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 The toilet must have some kind of homing device attached to my two year old. At least that is the conclusion I have drawn. He likes the idea of using the commode, just not the kind of idea I would like for him to have.
 It all began one morning during the school year. I was in mine and my husband’s room getting ready to go to school. I happened to be putting make-up on, my foundation in particular.  My son was sitting beside me trying on every shoe in my closet all at the same time, which is not unusual. In the blink of an eye, he had my foundation in his chubby little hand and was letting it spill all over the carpet. I swatted his bottom and sent him to his room to harmlessly play while I cleaned up the mess. After I had cleaned the flesh colored goo out of the carpet as satisfactorily as I could, I went to check on my sweet, innocent child. To my trepidation, I found him carrying an armload of flannel footy pajamas into the bathroom. He was stuffing every one of them in the commode and trying to flush them down. Luckily, they wouldn’t go down the narrow opening despite the swirling water. After this incident we discussed what a potty is used for and I thought we had settled the issue. But as I found out recently, we had not.
 This time, like before, he chose a convenient time for me to deal with the toilet. I had already drank two large bottles of a disgusting, horrendous, nauseating liquid laxative, in preparation for surgery. Being two, he had been especially interested in the potty the past few days, but I wasn’t too worried. I should have been though. He came squishing into the kitchen right about the time the laxative started to work. I could tell from his water-logged shoes and socks that something was really wrong. I went rushing into the bathroom where I found water gushing from the commode and spilling onto the already ankle deep water that was threatening to cover the whole floor of the bathroom. The especially calm person that I am, I ran to the phone frantically and called my Mother, for her to tell me how to fix the toilet and work the plunger. At this point I was nearing hyperventilation!  After turning the water off I looked up to find that he had put the whole roll of toilet paper in the commode and was trying to flush it down. We had a long talk about the potty, toilet paper, and when and how much to put in the potty, but I know I will have the same discussion with him again.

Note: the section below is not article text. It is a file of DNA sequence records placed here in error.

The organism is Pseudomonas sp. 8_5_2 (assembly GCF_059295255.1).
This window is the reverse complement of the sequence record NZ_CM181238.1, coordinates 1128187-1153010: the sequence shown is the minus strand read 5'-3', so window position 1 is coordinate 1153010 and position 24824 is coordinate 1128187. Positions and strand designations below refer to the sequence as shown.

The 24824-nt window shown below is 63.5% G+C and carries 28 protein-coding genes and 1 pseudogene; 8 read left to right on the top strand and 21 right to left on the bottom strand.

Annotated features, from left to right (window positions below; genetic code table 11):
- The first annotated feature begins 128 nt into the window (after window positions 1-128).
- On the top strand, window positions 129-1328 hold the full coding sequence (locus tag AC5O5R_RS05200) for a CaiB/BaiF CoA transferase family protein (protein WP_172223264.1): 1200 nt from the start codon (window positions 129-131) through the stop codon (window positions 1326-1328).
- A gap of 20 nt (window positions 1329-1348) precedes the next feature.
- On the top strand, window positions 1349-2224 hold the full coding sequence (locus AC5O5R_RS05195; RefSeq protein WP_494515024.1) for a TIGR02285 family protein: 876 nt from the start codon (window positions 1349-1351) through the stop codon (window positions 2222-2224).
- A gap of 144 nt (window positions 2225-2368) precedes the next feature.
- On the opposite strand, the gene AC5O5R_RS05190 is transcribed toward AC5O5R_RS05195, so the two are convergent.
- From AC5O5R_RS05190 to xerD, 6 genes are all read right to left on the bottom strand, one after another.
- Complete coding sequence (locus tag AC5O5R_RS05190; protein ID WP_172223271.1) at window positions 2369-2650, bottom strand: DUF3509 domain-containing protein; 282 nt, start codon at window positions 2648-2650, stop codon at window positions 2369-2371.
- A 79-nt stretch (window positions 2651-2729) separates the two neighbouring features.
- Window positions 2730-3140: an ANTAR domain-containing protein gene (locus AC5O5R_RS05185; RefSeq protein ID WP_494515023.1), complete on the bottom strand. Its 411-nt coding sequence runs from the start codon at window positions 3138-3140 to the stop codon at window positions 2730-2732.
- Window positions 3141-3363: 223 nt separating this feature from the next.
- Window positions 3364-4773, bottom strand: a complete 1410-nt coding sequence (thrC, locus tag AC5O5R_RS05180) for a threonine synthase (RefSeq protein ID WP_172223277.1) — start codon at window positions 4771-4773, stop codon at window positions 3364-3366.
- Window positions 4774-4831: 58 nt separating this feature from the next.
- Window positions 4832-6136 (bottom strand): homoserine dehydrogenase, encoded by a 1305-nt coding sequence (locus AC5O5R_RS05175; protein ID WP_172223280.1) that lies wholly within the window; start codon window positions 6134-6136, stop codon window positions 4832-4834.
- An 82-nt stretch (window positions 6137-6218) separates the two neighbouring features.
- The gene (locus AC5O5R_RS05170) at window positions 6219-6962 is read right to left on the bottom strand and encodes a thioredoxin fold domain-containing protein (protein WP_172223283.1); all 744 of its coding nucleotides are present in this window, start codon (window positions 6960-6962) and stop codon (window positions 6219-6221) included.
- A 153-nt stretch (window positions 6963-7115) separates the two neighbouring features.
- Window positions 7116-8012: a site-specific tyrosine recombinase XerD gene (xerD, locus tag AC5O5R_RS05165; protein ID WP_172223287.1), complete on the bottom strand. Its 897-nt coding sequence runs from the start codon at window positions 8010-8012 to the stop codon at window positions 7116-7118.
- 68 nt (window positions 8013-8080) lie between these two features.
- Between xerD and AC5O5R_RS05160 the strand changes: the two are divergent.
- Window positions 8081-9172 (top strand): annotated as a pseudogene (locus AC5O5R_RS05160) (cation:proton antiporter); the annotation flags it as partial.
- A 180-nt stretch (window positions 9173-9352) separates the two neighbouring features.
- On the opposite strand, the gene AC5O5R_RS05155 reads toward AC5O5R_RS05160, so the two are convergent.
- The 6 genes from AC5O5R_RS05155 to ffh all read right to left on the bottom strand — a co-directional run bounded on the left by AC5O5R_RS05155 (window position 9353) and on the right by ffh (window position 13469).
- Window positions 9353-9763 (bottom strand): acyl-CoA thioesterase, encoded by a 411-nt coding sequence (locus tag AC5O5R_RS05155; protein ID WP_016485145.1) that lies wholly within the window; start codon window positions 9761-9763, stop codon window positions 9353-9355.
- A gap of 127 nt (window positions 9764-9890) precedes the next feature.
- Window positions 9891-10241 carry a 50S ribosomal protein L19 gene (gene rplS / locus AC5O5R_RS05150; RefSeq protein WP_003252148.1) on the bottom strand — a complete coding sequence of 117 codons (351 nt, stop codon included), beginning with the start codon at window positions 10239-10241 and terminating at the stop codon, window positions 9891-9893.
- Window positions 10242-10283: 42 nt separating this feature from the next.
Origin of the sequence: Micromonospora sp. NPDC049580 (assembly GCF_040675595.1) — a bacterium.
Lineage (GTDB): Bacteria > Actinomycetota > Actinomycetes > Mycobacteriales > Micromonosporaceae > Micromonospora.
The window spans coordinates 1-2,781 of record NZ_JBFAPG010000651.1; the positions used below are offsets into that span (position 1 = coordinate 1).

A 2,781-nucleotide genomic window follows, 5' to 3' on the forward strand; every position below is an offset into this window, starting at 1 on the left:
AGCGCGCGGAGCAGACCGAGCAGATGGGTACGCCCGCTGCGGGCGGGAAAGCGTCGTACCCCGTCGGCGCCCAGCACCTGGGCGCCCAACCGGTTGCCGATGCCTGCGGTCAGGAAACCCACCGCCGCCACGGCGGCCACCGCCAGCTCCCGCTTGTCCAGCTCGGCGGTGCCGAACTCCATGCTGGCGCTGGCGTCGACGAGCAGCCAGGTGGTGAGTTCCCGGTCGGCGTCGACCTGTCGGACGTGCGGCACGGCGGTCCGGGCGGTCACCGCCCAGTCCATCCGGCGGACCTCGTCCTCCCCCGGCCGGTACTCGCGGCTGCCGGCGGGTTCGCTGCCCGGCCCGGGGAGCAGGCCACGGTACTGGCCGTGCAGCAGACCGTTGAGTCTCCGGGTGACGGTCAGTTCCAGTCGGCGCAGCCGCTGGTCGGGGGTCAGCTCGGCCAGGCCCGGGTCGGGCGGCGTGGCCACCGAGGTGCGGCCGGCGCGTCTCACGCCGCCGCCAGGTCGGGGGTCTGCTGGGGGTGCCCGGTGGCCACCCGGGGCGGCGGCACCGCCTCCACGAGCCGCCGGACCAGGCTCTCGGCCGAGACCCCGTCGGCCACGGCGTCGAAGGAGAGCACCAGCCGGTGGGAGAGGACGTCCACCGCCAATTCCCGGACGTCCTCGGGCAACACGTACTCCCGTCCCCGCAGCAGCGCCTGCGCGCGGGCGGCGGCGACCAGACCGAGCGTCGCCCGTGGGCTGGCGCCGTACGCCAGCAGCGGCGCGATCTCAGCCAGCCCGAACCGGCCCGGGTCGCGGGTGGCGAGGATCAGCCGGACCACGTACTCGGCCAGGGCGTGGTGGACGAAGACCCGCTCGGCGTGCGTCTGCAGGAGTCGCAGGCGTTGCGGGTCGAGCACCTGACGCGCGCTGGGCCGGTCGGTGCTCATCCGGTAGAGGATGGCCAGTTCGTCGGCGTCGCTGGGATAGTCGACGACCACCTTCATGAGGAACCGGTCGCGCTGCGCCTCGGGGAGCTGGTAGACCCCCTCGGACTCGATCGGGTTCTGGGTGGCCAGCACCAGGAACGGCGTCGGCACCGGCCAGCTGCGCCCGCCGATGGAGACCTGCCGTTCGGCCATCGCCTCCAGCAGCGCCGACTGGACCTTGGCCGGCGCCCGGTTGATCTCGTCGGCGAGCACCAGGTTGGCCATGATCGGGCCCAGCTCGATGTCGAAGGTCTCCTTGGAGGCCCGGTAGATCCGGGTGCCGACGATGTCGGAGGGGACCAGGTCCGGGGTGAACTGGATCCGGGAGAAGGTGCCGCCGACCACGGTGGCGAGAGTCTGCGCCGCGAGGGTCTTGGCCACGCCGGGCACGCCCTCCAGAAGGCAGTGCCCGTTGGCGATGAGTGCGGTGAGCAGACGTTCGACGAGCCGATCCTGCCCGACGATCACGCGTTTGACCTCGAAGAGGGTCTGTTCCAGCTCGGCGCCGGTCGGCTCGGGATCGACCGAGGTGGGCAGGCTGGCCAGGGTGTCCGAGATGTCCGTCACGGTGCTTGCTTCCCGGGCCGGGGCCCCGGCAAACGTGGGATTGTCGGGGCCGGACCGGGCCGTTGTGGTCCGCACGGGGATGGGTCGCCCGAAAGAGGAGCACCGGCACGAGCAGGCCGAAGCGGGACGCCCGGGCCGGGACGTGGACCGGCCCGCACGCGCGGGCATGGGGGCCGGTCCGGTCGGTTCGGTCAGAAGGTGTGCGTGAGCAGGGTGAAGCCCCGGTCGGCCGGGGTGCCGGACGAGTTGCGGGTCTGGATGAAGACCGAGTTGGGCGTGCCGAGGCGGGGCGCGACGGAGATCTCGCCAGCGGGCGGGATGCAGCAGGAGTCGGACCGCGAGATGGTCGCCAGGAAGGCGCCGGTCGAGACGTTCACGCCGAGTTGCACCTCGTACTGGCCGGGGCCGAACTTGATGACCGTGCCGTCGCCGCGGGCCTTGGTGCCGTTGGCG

Now, when the commode is not overflowing with pajamas or water, I see the simple ways my son is growing up to be a little boy and growing out of his days of being a baby. I also see the humor in both instances, although I don’t laugh as hard as SOME people.
 He is the perfect example of a Christian’s walk with God. As a new Christian we are eager to do something for God. We are eager to be involved and help out. But sometimes the situations we get ourselves into backfire and we have to learn to trust in God’s timing and grace to get us through. Sometimes, like my two year old, we overflow the toilet and we have to let God (or “Gi” as my son calls my Mother) help us turn off the water and brig us back to normal. After growing from our experiences we can further grow in our relationship with God. We know not to put in too much toilet paper (or pajamas in one case) and we grow a little wiser in our decisions. But there are always the times we fall and need God to kiss our “ouchies.” And He is always ready to help us get up, dust the dirt from our knees and move on. In Matthew 18, verse 3, Jesus tells His disciples: “I tell you the truth, unless you change and become like little children, you will never enter the kingdom of heaven.”  We are God’s children, so the next time you overflow the potty, fall on your knees and let God kiss your “ouchie.”

By: Stephanie Lou Stephens
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